DIY or Not: Wills and Estate Planning - dummies

DIY or Not: Wills and Estate Planning

By Gabrielle Karol

When it comes to the people you love, you’d do almost anything to ensure they’re taken care of.

Even fill out forms.

And if you have loved ones, there are a few crucial financial forms you will need to fill out to protect those you care about.

Luckily, you don’t always need to see an attorney — or pay expensive fees. Some forms are so simple you can download them and fill them out yourself within minutes, at no cost.

Then again, some forms — and some family situations — are complicated enough that you definitely should enlist professional help. Yana Feldman, an estate planning attorney based in Garden City, New York, tells you when to DIY and when to call an attorney.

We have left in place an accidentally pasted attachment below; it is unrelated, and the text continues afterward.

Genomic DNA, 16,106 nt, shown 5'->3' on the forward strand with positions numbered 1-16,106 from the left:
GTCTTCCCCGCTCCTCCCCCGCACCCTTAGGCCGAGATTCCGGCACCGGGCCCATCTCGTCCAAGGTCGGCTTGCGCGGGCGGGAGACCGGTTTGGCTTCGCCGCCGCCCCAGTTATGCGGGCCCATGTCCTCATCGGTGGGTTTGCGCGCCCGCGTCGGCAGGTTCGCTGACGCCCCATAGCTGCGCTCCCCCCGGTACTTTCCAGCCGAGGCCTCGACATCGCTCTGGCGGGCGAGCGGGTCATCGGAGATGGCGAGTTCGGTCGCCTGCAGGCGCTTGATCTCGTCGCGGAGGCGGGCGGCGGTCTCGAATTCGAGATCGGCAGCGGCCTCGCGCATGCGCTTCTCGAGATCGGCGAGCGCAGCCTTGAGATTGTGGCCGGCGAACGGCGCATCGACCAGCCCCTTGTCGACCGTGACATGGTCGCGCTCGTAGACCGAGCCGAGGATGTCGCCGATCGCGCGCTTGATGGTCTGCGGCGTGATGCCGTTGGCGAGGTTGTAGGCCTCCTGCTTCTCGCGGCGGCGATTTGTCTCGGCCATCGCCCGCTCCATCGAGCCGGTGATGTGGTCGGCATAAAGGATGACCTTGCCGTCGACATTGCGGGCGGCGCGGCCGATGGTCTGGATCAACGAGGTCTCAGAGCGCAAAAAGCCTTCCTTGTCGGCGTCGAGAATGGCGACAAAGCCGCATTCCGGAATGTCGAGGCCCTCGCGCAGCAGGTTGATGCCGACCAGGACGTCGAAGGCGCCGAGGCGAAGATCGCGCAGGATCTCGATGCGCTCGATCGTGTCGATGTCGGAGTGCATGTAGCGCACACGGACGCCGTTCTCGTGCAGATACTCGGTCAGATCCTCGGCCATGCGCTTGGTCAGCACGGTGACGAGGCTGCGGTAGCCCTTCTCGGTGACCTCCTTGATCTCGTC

Here’s when Feldman says you should call a lawyer like her — and when you can easily DIY for free:

Don’t call an attorney if. . .

You’re looking for a living will.

And you should be. Regardless of age and health, every adult in the U.S. should fill out a living will, health care proxy and HIPAA authorization. A living will specifies the medical treatment you want, in case you can’t voice it yourself. This would prevent an expensive and heartrending experience for your family (think Terry Schiavo). Also, designate someone you trust as a health care proxy who can carry out your medical wishes, and sign a HIPAA authorization form, which would provide her with access to your medical records in case of emergency.

How to DIY:

  1. Learn the regulations for living wills and proxies for your state here.

  2. Search online for your state’s living will and proxy forms (search “[your state] + living will form”).

  3. Fill out the forms and have them signed by the proxy you’ve chosen as well as any witnesses your state requires.

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